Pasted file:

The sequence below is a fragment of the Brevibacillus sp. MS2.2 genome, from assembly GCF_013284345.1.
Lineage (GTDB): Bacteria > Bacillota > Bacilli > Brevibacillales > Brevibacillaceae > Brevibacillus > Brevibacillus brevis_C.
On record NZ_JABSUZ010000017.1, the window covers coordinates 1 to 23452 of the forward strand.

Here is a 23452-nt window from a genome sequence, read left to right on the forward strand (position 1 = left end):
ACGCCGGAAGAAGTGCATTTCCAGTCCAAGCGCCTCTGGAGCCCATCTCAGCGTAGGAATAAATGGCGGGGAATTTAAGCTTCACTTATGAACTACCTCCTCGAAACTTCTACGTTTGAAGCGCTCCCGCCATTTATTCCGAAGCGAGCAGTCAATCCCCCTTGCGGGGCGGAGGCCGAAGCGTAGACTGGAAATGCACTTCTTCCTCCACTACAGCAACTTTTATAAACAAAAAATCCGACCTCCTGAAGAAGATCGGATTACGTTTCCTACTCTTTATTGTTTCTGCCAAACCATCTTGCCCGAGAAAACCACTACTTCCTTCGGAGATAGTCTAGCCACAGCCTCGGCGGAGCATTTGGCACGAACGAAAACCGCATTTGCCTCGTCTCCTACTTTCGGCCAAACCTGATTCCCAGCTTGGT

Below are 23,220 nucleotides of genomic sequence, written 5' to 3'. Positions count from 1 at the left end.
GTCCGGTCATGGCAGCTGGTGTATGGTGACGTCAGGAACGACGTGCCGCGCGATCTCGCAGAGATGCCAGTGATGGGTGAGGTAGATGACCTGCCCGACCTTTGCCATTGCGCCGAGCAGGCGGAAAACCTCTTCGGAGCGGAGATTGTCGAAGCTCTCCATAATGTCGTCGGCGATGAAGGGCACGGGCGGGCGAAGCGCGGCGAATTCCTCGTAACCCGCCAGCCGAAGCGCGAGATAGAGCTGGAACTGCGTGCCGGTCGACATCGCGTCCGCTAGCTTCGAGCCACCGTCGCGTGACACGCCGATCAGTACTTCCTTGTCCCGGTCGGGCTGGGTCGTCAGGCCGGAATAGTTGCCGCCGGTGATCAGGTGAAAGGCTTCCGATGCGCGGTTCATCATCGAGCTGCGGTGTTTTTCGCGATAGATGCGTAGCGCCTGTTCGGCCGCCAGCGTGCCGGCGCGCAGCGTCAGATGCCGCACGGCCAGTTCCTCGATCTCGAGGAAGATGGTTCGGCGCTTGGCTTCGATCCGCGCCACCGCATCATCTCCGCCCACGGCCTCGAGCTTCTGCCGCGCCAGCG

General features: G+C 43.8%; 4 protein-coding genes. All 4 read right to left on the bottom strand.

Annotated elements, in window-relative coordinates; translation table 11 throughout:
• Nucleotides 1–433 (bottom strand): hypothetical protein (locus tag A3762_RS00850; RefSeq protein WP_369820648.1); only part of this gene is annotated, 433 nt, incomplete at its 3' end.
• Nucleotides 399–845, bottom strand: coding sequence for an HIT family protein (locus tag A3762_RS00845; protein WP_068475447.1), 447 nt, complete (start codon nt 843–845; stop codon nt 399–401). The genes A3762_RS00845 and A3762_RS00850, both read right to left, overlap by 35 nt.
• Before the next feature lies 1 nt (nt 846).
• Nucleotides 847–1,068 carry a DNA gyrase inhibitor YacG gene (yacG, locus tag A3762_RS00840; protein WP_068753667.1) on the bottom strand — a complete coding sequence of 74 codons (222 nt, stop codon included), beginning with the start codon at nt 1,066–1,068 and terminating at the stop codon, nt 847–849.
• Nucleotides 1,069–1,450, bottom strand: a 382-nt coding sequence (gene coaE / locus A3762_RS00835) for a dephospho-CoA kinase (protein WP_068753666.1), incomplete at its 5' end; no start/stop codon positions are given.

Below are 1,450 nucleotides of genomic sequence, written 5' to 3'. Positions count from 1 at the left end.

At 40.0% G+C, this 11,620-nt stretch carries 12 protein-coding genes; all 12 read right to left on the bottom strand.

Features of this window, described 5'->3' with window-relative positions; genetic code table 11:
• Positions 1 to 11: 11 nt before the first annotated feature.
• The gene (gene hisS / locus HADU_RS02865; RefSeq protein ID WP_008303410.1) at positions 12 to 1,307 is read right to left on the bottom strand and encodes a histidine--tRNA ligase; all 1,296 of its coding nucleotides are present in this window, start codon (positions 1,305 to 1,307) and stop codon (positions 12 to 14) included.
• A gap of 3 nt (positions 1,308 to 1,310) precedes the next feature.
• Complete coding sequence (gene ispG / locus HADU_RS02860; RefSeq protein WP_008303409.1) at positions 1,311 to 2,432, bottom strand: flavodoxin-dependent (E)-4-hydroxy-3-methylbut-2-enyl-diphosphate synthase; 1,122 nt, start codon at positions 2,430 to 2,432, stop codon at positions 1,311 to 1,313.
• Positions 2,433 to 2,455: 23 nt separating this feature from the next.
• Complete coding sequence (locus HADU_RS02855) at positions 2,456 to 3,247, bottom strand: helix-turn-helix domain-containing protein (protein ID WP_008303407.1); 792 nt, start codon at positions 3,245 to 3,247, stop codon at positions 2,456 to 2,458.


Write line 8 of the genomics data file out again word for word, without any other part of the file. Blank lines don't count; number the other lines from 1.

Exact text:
General features: G+C 43.8%; 4 protein-coding genes. All 4 read right to left on the bottom strand.